En esta presentación procuramos integrar los campos de estudio de la teoría de la argumentación y el análisis crítico del discurso. Para tal efecto, analizamos los argumentos visuales que promueven la ideología e intereses subyacentes en las campañas comerciales de las empresas dedicadas a la gestación subrogada. Nuestros objetivos son: identificar y analizar las estrategias persuasivas específicas que se utilizan a través de la imagen para construir un tipo de hablante ideal; identificar y analizar cómo, a través de tales estrategias, se promueve un determinado tipo de noción de maternidad y paternidad; e identificar y analizar las maniobras estratégicas a través de las que se construye un tipo de audiencia. Desde el punto de vista teórico, planteamos primero la continuidad estructural existente entre los argumentos verbales y visuales y problematizamos la noción de cognición distribuida para arrojar luz sobre una posible concepción de lo visual persuasivo. Desde el punto de vista del corpus metodológico, ofrecemos una serie de imágenes de empresas dedicadas a la gestación subrogada con un claro propósito persuasivo de venta de sus servicios y productos, y reconstruimos los argumentos que tales imágenes contienen. Entre nuestras conclusiones, abiertas a la discusión, indicamos que tales empresas utilizan un discurso fuertemente emocional que puede, con facilidad, identificarse como manipulador, y que la construcción del ethos del(los) hablante(s), en vez de manifestarse bondadosa, como explícitamente podría pensarse, en realidad desvela una posición populista y misericordiosa.

Francesca De Cesare holds a PhD in Iberian Studies at the University of Bologna, and is currently a Senior Lecturer in Spanish Linguistics at the University of Naples “L’Orientale”. Her research thus far has focused on the study of the discursive construction of several social, economic and political phenomena in the Spanish press, as well as in political speeches and programmes. To do so, she has drawn extensively on corpus-assisted (critical) discourse analysis, framing theory, and conceptual metaphor theory. Among her most recent publications, of particular interest is her research on populist discourse, as evidenced in a co-edited issue in the I-Land Journal (December 2017) and the co-edited volume Populist Discourse: Critical Approaches to Contemporary Politics (Routledge; March 2019). Since 2016, she has been the Deputy Director of the I-Land (Identity, Language and Diversity) Interuniversity Research Centre.

Cristián Santibáñez is Professor at the Department of Language and Literature Sciences, at Catholic University of the Holly Concepción, Chile. He studied Sociology and Linguistics, and obtained his Ph.D. (2005) at the University of Houston, USA, and did a postdoctoral internship at the University of Amsterdam (2009). He develops research on argumentation theory, reasoning psychology, epistemology and cognition. He has been a professor and visiting professor at the universities of Buenos Aires (Argentina), Diego Portales (Chile), del Valle (Colombia), EAFIT (Colombia), Granada (Spain) Lugano (Switzerland), Michigan Technological (USA), San Marcos (Peru), Tucumán (Argentina), UNED (Spain), Windsor (Canada). His last book is Origen y función de la argumentación. Pasos para una explicación cognitiva y evolutiva. Lima: Palestra Editores.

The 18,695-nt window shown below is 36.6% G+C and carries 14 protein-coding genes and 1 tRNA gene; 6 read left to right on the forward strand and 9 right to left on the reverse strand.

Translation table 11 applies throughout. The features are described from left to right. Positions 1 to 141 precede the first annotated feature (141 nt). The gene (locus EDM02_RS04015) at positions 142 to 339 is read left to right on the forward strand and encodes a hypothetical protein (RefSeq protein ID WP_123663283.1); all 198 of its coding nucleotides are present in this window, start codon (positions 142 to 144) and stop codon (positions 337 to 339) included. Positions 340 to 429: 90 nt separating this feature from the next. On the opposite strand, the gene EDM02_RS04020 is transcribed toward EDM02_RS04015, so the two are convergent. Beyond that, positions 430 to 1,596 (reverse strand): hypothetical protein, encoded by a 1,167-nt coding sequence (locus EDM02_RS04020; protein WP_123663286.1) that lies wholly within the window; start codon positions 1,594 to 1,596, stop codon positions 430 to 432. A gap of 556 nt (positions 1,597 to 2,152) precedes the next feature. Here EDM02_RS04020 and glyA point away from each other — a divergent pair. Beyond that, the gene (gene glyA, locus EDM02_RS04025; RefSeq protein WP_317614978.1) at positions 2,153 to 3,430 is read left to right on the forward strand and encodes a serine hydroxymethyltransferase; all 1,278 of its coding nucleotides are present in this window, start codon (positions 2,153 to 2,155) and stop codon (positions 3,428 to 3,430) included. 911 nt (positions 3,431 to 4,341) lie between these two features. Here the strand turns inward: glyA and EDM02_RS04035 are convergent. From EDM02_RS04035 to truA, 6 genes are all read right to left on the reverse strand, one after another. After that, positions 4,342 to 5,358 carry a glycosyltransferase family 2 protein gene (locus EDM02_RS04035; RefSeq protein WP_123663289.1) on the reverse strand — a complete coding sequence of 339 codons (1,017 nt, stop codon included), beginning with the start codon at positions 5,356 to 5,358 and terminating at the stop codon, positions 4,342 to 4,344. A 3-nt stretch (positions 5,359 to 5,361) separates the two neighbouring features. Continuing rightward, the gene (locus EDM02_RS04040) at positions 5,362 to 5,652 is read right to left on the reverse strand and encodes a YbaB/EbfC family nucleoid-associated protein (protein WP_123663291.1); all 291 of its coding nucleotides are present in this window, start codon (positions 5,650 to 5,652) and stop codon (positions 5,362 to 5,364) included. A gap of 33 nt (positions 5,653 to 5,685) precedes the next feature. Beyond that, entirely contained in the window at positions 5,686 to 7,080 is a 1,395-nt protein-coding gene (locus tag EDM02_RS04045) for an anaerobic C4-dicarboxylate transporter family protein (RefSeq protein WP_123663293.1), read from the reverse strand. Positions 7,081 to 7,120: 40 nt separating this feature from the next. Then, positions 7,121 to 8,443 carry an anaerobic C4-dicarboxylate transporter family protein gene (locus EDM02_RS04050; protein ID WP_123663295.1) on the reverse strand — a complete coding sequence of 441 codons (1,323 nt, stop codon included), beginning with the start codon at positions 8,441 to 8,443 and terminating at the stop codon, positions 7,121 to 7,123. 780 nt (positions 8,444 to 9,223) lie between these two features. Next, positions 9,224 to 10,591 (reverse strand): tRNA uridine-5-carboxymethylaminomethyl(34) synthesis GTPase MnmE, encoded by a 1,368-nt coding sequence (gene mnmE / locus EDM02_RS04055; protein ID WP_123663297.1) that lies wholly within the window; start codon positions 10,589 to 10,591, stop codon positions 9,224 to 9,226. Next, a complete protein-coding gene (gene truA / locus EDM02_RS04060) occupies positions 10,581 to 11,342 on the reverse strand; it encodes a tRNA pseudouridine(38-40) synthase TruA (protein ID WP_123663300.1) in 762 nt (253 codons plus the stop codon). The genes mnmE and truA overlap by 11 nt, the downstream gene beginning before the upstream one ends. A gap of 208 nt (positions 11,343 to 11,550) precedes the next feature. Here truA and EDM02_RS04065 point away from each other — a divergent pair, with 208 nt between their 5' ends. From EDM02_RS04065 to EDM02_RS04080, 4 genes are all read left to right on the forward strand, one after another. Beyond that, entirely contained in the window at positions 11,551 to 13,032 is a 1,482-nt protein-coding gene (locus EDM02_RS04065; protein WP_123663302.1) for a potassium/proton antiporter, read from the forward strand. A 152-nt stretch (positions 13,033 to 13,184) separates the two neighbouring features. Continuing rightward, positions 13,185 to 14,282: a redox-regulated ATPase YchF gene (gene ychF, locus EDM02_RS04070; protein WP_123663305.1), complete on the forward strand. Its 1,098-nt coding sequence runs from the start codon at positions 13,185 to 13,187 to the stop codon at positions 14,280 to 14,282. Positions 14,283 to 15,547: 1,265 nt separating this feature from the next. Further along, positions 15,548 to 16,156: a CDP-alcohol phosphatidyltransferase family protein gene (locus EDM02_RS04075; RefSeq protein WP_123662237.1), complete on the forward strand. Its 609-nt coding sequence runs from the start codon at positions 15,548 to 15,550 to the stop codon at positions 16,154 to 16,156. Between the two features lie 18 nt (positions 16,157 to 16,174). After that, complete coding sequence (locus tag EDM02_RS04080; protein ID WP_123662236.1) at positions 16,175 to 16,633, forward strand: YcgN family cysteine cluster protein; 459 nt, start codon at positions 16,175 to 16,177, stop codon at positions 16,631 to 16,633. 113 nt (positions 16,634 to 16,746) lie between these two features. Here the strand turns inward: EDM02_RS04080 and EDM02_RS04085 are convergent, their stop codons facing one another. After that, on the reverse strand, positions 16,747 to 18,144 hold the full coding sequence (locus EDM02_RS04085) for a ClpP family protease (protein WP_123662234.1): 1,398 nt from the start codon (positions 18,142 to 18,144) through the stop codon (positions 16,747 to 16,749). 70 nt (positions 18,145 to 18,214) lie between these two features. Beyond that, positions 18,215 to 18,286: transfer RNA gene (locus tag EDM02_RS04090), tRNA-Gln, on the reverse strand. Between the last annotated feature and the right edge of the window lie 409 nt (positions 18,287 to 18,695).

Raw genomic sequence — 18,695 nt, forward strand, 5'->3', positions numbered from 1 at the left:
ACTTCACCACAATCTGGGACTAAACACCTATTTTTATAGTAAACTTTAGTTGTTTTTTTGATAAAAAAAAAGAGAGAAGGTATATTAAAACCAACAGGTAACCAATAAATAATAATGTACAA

How persuasive is persuasive discourse? Using experimental methods to assess reader response empirically

Persuasion and manipulation have been central concerns of Critical Discourse Analysis since its beginnings (e.g. Van Dijk 1996). Traditionally, the persuasive properties of texts have been explored by means of interpretive analysis. The actual perlocutionary effects of the strategies identified through this process, however, are rarely empirically tested. As a result, CDA has often been critiqued for presenting subjective readings based on political motivations rather than empirically grounded analyses (Widdowson 2004). In this talk, I aim to show that experimental methods offer a valuable means of verifying claims concerning the persuasive properties of texts. To illustrate this argument, I will present the findings of three recent experimental studies in which I address persuasive features of corporate and political discourse. The first study (Fuoli and Hart 2018) uses a scenario-based experiment to test the effects of trust-building strategies in corporate public-facing communication. The results show that evaluative language can enhance readers’ perceptions of the trustworthiness of company accused of questionable behavior. However, contextual factors such as the strength of the evidence against the company and individuals’ generalized beliefs about corporations also play a significant role. The second study focuses on corporate crisis communication. It shows that blame-avoidance strategies aimed at obscuring agency, such as the use of passive voice or nominalization, can actually backfire and lead to further damage to a company’s reputation. The results of these two studies, in line with (Chilton 2005), thus demonstrate that readers are more skeptical and less susceptible to manipulation than is sometimes assumed in CDA research. The third study, conducted in collaboration with Chris Hart (Lancaster University), assesses the effects of two epistemic legitimization strategies which are frequently used in political discourses seeking justification for military interventions, namely subjectification and objectification (Hart 2011). The experiment tests the hypothesis that speakers appear more credible when they are able to attribute their knowledge to reliable sources, especially when their trustworthiness has been cast into doubt (Van Dijk 2011). These studies demonstrate that experimental techniques can usefully complement traditional discourse analysis methods by allowing researchers to test hypotheses about the effects of texts and thereby gain new and empirically-grounded insights into the discursive dynamics of persuasion, social influence and power.